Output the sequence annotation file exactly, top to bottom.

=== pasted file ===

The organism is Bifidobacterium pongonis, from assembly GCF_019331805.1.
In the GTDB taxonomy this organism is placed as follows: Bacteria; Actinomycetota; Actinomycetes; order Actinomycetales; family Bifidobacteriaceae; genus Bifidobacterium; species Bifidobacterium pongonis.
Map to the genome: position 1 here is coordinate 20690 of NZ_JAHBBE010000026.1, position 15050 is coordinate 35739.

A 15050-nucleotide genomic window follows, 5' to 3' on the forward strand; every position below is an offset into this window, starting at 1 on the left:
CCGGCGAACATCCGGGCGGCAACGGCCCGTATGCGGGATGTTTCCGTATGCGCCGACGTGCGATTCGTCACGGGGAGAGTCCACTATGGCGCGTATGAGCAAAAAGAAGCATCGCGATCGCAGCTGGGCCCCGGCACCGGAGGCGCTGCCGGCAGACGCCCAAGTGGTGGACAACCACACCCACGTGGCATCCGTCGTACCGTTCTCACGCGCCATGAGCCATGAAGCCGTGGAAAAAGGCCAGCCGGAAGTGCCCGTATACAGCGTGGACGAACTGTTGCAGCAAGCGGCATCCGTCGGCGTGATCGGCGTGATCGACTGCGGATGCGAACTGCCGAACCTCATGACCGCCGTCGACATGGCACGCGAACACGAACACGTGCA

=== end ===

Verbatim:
The organism is Bifidobacterium pongonis, from assembly GCF_019331805.1.
In the GTDB taxonomy this organism is placed as follows: Bacteria; Actinomycetota; Actinomycetes; order Actinomycetales; family Bifidobacteriaceae; genus Bifidobacterium; species Bifidobacterium pongonis.
Map to the genome: position 1 here is coordinate 20690 of NZ_JAHBBE010000026.1, position 15050 is coordinate 35739.

A 15050-nucleotide genomic window follows, 5' to 3' on the forward strand; every position below is an offset into this window, starting at 1 on the left:
CCGGCGAACATCCGGGCGGCAACGGCCCGTATGCGGGATGTTTCCGTATGCGCCGACGTGCGATTCGTCACGGGGAGAGTCCACTATGGCGCGTATGAGCAAAAAGAAGCATCGCGATCGCAGCTGGGCCCCGGCACCGGAGGCGCTGCCGGCAGACGCCCAAGTGGTGGACAACCACACCCACGTGGCATCCGTCGTACCGTTCTCACGCGCCATGAGCCATGAAGCCGTGGAAAAAGGCCAGCCGGAAGTGCCCGTATACAGCGTGGACGAACTGTTGCAGCAAGCGGCATCCGTCGGCGTGATCGGCGTGATCGACTGCGGATGCGAACTGCCGAACCTCATGACCGCCGTCGACATGGCACGCGAACACGAACACGTGCA